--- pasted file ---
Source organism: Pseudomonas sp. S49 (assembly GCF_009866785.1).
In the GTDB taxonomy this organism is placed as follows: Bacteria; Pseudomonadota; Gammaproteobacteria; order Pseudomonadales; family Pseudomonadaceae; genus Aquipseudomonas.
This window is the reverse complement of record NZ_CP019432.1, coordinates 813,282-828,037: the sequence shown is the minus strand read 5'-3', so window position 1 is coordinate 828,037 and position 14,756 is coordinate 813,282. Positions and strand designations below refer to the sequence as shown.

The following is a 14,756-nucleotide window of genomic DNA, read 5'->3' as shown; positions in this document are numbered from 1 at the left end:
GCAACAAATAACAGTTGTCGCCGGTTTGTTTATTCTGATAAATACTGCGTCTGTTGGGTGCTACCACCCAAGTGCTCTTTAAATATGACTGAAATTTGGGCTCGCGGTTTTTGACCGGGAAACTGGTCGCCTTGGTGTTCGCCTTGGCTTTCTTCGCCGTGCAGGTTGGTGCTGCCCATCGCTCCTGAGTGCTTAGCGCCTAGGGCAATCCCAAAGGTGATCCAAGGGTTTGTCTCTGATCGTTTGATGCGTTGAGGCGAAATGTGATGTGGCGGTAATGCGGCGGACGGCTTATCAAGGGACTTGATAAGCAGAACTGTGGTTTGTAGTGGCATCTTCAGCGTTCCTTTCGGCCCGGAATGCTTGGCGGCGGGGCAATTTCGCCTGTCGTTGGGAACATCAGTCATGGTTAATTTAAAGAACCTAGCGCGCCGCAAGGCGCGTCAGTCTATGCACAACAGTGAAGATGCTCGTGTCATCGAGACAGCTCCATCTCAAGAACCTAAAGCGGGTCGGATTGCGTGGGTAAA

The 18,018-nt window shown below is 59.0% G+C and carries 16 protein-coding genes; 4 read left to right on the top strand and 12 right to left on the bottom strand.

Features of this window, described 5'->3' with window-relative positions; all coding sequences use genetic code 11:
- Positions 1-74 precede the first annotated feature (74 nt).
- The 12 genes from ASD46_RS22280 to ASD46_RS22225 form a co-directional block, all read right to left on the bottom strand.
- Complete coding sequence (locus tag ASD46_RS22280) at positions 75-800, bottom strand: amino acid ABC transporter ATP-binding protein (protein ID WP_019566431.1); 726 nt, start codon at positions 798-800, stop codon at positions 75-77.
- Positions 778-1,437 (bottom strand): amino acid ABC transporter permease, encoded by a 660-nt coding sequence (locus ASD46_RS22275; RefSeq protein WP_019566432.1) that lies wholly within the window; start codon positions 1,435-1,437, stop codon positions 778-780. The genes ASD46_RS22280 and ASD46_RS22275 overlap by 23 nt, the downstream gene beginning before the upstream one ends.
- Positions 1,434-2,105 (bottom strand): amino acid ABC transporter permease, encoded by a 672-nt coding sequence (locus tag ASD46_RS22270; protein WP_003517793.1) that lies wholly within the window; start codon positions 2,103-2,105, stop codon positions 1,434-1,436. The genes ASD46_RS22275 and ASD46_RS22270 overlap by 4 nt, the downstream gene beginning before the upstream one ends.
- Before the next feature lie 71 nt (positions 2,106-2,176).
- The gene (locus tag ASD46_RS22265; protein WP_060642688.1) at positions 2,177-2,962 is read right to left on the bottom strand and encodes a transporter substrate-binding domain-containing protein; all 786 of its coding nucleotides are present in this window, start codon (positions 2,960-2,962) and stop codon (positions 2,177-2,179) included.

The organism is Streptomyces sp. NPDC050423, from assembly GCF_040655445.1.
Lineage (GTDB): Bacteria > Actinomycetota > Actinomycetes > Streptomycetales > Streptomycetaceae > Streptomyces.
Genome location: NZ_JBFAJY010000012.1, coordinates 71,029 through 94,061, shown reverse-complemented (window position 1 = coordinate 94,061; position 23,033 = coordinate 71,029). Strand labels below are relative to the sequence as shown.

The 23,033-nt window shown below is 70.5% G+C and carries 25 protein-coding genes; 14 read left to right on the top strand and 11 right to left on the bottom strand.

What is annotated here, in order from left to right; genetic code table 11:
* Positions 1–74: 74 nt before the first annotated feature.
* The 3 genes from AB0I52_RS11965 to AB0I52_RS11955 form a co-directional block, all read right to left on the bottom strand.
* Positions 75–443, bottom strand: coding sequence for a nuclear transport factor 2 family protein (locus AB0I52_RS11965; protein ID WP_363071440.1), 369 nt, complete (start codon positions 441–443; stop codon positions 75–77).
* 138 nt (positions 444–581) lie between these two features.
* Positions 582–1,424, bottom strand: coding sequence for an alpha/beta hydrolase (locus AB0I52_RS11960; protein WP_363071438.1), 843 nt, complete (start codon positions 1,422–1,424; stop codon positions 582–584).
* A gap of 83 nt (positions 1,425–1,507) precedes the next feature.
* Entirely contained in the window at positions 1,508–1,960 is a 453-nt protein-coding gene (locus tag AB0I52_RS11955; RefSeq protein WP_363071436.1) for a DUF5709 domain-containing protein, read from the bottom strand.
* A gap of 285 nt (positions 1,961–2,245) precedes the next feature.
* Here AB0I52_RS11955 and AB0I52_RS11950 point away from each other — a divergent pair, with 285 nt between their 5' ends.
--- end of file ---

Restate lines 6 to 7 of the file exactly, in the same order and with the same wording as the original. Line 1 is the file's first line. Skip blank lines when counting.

The 18,018-nt window shown below is 59.0% G+C and carries 16 protein-coding genes; 4 read left to right on the top strand and 12 right to left on the bottom strand.

Features of this window, described 5'->3' with window-relative positions; all coding sequences use genetic code 11: